coronet

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coronet

(kôr′ə-nĕt′, kŏr′-)
n.
The upper margin of a horse's hoof.
The American Heritage® Medical Dictionary Copyright © 2007, 2004 by Houghton Mifflin Company. Published by Houghton Mifflin Company. All rights reserved.
References in classic literature ?
So there was splendour and wealth, but no great happiness perchance, behind the tall caned portals of Gaunt House with its smoky coronets and ciphers.
Shakespeare knew the world, my good sir, and when he describes Prince Hal (from whose family the Gaunts pretend to be descended, though they are no more related to John of Gaunt than you are) trying on his father's coronet, he gives you a natural description of all heirs apparent.
They wear gay coronets of plumes, particularly those of the swan; but the feathers of the black eagle are considered the most worthy, being a sacred bird among the Indian warriors.
I rely upon you not only to be discreet and to refrain from all gossip upon the matter but, above all, to preserve this coronet with every possible precaution because I need not say that a great public scandal would be caused if any harm were to befall it.
Mary and Arthur were much interested and wished to see the famous coronet, but I thought it better not to disturb it.
You refused them all, and, I am convinced, one coronet at least among them." "You say true, dear Sophy," answered she; "I had once the offer of a title." "Why, then," said Sophia, "will you not suffer me to refuse this once?" "It is true, child," said she, "I have refused the offer of a title; but it was not so good an offer; that is, not so very, very good an offer."--"Yes, madam," said Sophia; "but you have had very great proposals from men of vast fortunes.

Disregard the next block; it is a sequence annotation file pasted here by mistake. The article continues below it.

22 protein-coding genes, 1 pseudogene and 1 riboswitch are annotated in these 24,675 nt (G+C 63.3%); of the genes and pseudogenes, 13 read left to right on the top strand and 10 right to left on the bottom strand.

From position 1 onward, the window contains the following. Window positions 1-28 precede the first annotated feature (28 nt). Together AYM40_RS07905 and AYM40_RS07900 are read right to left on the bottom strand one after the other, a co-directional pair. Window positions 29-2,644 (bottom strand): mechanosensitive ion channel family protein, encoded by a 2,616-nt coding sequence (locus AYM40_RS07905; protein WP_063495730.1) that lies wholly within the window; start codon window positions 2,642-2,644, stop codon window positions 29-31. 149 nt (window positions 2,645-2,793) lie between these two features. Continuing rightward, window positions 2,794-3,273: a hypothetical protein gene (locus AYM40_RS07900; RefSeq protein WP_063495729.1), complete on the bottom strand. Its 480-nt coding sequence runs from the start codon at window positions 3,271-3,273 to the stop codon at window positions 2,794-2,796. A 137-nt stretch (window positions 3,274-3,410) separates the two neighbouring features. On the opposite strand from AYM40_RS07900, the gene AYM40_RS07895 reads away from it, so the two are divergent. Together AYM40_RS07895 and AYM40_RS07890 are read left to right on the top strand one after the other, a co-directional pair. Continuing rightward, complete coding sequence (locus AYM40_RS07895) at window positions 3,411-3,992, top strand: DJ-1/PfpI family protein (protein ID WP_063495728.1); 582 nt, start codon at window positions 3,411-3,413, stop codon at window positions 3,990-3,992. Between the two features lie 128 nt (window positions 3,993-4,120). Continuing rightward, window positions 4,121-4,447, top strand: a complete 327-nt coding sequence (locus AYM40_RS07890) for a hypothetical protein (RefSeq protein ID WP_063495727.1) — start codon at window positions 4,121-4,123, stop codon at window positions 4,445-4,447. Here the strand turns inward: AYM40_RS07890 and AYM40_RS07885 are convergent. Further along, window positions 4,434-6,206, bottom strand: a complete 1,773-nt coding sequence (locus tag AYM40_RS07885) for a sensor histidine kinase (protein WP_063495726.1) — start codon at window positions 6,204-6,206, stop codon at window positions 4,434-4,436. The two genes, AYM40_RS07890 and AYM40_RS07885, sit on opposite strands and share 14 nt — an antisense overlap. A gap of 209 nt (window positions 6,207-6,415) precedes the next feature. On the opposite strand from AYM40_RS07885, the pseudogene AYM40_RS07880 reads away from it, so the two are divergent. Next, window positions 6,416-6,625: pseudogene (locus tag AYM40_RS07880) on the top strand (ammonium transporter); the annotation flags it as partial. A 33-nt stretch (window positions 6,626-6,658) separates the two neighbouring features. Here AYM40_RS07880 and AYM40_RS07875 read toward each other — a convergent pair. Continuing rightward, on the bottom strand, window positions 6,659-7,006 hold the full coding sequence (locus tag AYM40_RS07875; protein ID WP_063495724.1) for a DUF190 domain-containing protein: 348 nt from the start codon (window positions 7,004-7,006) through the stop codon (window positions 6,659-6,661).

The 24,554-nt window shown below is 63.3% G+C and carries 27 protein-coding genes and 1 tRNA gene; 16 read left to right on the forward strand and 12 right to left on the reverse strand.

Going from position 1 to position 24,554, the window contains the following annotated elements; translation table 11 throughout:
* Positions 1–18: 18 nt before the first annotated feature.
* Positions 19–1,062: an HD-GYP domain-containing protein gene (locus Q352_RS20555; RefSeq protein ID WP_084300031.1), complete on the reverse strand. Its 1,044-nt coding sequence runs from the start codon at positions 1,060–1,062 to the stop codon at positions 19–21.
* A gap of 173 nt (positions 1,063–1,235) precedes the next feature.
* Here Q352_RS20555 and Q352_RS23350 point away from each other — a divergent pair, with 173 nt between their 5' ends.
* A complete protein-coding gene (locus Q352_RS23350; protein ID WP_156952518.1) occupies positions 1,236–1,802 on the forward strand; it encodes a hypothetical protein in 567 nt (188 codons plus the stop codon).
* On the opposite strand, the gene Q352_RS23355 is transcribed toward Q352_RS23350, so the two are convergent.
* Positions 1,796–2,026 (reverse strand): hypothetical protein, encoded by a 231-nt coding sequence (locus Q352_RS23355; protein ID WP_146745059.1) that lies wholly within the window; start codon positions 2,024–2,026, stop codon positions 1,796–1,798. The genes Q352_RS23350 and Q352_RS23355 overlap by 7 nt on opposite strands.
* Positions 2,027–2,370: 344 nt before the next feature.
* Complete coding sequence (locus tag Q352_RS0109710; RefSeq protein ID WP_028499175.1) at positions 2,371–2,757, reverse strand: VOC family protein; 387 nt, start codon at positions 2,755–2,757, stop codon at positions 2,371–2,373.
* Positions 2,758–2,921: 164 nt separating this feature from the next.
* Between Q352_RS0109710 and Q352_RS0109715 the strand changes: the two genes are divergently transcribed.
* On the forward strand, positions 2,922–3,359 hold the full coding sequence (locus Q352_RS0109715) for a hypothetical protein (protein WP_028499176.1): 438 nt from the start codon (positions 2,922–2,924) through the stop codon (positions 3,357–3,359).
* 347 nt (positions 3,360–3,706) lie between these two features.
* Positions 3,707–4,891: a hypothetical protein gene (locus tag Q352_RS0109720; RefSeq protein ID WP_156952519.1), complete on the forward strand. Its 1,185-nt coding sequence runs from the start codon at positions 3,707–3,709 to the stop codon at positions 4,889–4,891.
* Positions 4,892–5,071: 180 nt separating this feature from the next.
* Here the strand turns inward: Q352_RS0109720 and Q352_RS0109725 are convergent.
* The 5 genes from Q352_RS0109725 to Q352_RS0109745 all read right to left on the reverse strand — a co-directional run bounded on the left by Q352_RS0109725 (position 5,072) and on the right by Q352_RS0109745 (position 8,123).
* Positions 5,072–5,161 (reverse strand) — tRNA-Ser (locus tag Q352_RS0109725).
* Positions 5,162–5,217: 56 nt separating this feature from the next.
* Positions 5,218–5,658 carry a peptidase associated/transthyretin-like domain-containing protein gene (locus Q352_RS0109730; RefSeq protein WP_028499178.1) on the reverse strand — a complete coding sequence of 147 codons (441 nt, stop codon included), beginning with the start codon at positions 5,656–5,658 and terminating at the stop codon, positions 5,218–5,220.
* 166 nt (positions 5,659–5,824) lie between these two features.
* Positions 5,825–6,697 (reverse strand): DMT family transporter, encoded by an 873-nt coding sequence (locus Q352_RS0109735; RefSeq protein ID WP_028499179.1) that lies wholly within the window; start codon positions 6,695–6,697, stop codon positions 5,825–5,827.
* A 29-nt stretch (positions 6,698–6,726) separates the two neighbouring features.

Whether from indecision, or some other motive of hesitation, the champion of the day remained stationary for more than a minute, while the eyes of the silent audience were riveted upon his motions; and then, gradually and gracefully sinking the point of his lance, he deposited the coronet Which it supported at the feet of the fair Rowena.
Then the Tin Woodman cut a straight and strong limb from a tree with his gleaming axe and made a new leg and a new ear for the Sawhorse; and when they had been securely fastened in place Princess Ozma took the coronet from her own head and placed it upon that of the winner of the race.
"I shall escort them myself," his Majesty repeated, gently but firmly, laying aside the Royal robes, and changing his crown for a small coronet, "and you may stay at home."
The buckles of her shoes were set with pearls, too, and more of these priceless gems were on a lovely coronet which she wore upon her forehead.
It was before him, served with almost incredible despatch - a small cobwebbed bottle and a glass of quaint shape, on which were beautifully emblazoned a coronet and fleur-de-lis.
That lofty green eminence and its quaint coronet form quite a striking picture, you may be sure, in the flush of the evening sun.